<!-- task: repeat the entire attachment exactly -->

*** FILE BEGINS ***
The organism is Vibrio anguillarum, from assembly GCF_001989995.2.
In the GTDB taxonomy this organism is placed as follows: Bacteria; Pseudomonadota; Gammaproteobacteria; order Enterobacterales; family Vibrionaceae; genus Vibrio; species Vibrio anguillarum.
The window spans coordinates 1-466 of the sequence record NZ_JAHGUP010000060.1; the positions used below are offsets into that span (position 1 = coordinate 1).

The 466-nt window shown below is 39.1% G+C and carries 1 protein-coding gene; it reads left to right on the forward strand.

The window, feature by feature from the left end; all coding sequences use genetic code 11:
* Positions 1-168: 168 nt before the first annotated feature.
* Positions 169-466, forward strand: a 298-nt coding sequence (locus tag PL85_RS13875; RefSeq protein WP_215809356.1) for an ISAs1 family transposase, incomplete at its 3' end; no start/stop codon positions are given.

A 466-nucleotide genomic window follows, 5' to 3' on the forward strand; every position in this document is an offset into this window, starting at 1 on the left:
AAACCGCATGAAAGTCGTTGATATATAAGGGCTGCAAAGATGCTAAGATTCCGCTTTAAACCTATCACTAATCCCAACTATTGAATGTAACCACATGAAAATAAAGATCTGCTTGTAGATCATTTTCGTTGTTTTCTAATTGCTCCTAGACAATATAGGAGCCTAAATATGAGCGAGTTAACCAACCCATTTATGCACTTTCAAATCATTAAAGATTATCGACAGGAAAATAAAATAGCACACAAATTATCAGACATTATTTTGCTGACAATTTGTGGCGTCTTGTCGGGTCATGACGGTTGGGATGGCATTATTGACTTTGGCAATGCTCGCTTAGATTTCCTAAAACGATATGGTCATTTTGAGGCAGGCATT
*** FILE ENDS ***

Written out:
The organism is Vibrio anguillarum, from assembly GCF_001989995.2.
In the GTDB taxonomy this organism is placed as follows: Bacteria; Pseudomonadota; Gammaproteobacteria; order Enterobacterales; family Vibrionaceae; genus Vibrio; species Vibrio anguillarum.
The window spans coordinates 1-466 of the sequence record NZ_JAHGUP010000060.1; the positions used below are offsets into that span (position 1 = coordinate 1).

The 466-nt window shown below is 39.1% G+C and carries 1 protein-coding gene; it reads left to right on the forward strand.

The window, feature by feature from the left end; all coding sequences use genetic code 11:
* Positions 1-168: 168 nt before the first annotated feature.
* Positions 169-466, forward strand: a 298-nt coding sequence (locus tag PL85_RS13875; RefSeq protein WP_215809356.1) for an ISAs1 family transposase, incomplete at its 3' end; no start/stop codon positions are given.

A 466-nucleotide genomic window follows, 5' to 3' on the forward strand; every position in this document is an offset into this window, starting at 1 on the left:
AAACCGCATGAAAGTCGTTGATATATAAGGGCTGCAAAGATGCTAAGATTCCGCTTTAAACCTATCACTAATCCCAACTATTGAATGTAACCACATGAAAATAAAGATCTGCTTGTAGATCATTTTCGTTGTTTTCTAATTGCTCCTAGACAATATAGGAGCCTAAATATGAGCGAGTTAACCAACCCATTTATGCACTTTCAAATCATTAAAGATTATCGACAGGAAAATAAAATAGCACACAAATTATCAGACATTATTTTGCTGACAATTTGTGGCGTCTTGTCGGGTCATGACGGTTGGGATGGCATTATTGACTTTGGCAATGCTCGCTTAGATTTCCTAAAACGATATGGTCATTTTGAGGCAGGCATT